My wife was thin when I met her and had been all her life. Through her I discovered she'd received the same sort of treatment for being slender. We're both still bruised from these things.
Since I began working on my own weight I've thought a lot about the way society treats anyone who deviates from what is really just an arbitrary norm based in cultural stereotypes and sometimes grounded in questionable science. I realized that shaming me, either my inner voice doing it or others trying, was never, ever going to get me to lose weight. I wondered if that was just me being contrary. Perhaps it is. I just know at some point it became something I did for my own reasons, and those reasons were for the most part positive (some of my reasons are pretty neurotic, hence me saying, 'for the most part'). That kind of motivation tends to keep reinforcing itself.
Blogger Lucy's Football wrote a powerful post about fat-shaming (and thin-shaming) that everyone should read, particularly anyone into fitness and diet, because I don't think a lot of people, especially those who have never had to truly struggle with weight (losing 15 pounds of holiday weight doesn't count, sorry) really understand just how nasty western society in particular is toward The Fat, and how it really feels to be on the receiving end of this kind of thing.
I'm going to quote part of her post because it's concise and gives you a feel for the whole thing. She also says many things better than I could. Why? Because women bear much more of the brunt of this kind of bullshit:
I will leave you with some bullet points. Because, who doesn’t like bullet points, am I right?I couldn't agree more.
- Other people’s bodies are none of your business. Keep your words off them. Unless you’re telling them they’re beautiful. Everyone likes that shit. Even if they pretend they don’t.
- Pretending you’re “worried about someone’s health” is not an excuse for commenting on someone’s weight, whether they’re heavy or thin. Again, see the first bullet point. Even if they’re naked with you, their size is none of your business. Whose business is it then, Amy? THEIRS. No one’s but theirs.
- Making fat jokes is a., not funny, and b., lazy. There are actual funny things in the world to point out. Like misspellings. Who doesn’t like a good misplaced apostrophe or missing comma? The answer to that is NO ONE.
- To reiterate what we learned in the first bullet point: before making a comment about someone’s weight, please think the following quietly to yourself: “What is my least-favorite attribute. Now, would I like someone to loudly mention it and say it is ugly and/or unhealthy for me to have, and publicly shame me about it?” The answer to that question is always no. ALWAYS.
- Also: if you think you are too fat, and everyone’s judging you, and you’re ugly, and OMG I CANNOT LEAVE THE HOUSE, guess what. No, seriously, guess. Hardly anyone even notices. The only people that do are assholes. And who cares what assholes think? I hope you don’t.
We’ve become a culture of shaming. We’re rape-shaming and we’re slut-shaming and we’re thin-shaming and we’re fat-shaming. It’s repulsive and this shit’s gotta stop. Like, immediately.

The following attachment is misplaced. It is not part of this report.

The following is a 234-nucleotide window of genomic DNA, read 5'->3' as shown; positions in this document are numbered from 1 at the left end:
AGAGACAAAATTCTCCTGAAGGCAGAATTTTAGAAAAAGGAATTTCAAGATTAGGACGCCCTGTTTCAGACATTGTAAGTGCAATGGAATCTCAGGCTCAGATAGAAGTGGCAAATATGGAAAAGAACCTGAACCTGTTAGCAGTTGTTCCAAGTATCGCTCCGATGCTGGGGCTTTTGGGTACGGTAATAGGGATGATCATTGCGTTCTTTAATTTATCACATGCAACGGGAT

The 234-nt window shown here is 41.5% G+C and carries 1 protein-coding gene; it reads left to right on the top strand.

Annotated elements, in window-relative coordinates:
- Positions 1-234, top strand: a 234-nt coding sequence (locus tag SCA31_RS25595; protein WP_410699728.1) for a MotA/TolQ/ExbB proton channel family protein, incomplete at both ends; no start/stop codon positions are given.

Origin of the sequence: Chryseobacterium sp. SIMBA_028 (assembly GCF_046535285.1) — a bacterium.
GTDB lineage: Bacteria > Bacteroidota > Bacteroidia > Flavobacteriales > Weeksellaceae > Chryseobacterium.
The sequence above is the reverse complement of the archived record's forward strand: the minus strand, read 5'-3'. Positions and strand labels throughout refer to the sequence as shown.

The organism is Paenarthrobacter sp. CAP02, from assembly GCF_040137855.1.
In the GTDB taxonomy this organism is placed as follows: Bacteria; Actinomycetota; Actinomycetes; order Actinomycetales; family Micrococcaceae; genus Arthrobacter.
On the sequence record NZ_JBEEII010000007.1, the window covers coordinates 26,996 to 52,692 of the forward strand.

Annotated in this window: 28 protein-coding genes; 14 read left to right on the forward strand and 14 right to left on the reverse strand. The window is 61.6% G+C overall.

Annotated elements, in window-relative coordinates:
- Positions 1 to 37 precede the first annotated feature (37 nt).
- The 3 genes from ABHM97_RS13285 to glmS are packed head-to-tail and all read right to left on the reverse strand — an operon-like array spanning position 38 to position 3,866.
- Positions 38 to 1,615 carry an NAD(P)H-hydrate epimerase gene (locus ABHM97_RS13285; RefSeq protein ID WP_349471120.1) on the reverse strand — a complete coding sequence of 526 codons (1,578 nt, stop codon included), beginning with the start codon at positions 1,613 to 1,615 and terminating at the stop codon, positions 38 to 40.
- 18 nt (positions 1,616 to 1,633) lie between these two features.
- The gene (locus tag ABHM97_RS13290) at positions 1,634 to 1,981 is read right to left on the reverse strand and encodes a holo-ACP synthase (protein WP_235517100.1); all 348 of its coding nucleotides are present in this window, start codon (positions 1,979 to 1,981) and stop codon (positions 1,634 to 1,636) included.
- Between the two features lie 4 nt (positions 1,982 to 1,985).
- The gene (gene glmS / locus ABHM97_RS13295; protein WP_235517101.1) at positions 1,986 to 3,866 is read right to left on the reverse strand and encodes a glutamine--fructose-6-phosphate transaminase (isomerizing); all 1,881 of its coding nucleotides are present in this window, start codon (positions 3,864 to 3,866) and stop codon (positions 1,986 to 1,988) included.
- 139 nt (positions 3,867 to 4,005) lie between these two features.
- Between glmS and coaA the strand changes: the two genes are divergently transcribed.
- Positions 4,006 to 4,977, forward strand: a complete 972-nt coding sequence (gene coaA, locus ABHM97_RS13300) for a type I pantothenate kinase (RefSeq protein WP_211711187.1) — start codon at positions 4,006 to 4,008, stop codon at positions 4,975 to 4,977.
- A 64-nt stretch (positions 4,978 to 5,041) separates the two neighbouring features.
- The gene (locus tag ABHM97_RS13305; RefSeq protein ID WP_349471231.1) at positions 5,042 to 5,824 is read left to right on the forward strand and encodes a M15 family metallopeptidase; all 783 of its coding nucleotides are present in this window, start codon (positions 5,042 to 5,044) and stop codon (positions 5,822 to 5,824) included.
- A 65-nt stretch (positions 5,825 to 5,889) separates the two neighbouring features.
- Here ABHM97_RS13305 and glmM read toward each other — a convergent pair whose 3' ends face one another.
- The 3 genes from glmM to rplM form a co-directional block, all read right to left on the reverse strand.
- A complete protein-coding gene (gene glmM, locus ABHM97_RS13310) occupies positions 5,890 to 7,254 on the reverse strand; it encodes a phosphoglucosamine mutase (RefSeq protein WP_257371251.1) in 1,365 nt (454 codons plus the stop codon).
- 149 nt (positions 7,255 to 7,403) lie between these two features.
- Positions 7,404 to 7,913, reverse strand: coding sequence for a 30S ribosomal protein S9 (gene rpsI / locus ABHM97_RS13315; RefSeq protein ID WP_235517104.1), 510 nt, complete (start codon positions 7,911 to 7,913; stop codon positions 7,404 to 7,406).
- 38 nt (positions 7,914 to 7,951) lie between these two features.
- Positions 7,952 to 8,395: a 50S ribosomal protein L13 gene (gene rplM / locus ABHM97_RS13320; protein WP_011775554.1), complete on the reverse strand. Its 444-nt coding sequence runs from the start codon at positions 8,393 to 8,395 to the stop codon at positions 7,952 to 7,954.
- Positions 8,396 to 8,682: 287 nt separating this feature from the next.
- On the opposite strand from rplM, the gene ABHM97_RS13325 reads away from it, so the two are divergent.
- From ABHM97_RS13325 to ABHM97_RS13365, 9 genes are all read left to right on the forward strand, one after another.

- Finally: I’m going to tell you something I’ve learned in my old age. Ready? Shh, don’t share this one around, it’s kind of radical. WE ARE ALL BEAUTIFUL. I know! Every single last one of us. Fat. Thin. Tall. Short. We’re a lovely bunch of coconuts. Except – there is one thing that makes you ugly. Guess what that is? Hatefulness. Being hateful. You can’t be beautiful with hate in your mind, soul, or mouth. So get rid of that, and guess what? You’re gorgeous again. And everyone will see it. I can see it right now! Whoa, babe, dial that back, you’re blinding me with it.
I would add this--for many people who do want to lose weight, for whatever reason, fat-shaming has another side-effect. It turns every effort to make a change into something that feels a hell of a lot like punishment. It sets up a psychological construct in which taking a run around the block feels like penance. Going to the gym feels like swallowing bitter medicine. Taking care of your health feels like sheer drudgery and you begin to resent everyone who ever said anything about it. You hate how it's represented in pop culture, even in what some people blithely assume are positive ways (ask me sometime about my burning, irrational hatred of Biggest Loser). People with great senses of humor start losing the ability to keep that sense of humor about fat jokes. Put simply, it seems to me that fat-shaming is one of the worst things you can do if you actually believe physical fitness is a really good thing.
As I've noted before, you can't be a lifelong depressive like me and ever refer to yourself as a positive person. On the whole, I am not. But I've maintained the changes I made by working against feelings of shame and self-disgust regarding my body image. At first they were integral to what I was doing. Morning runs did feel like terrible slogs. I did feel like I was brutalizing myself. I was angry a lot.
Then--and I think this began to turn around on one lone wintry run through the Georgia woods--joy crept in. Running, working out, they became things I needed to do. My body and my brain wanted to.
If I could give others one thing out of what I've done, it would be that sense of joy. Body-shaming will never bring someone to that place.
If nothing else, fat-shamers should remember that sometimes heavy people lose weight and get in shape. Some of us have long memories and can move pretty fast. And WE MIGHT COME FOR YOU.
Nah, just kidding about that part. Or am I?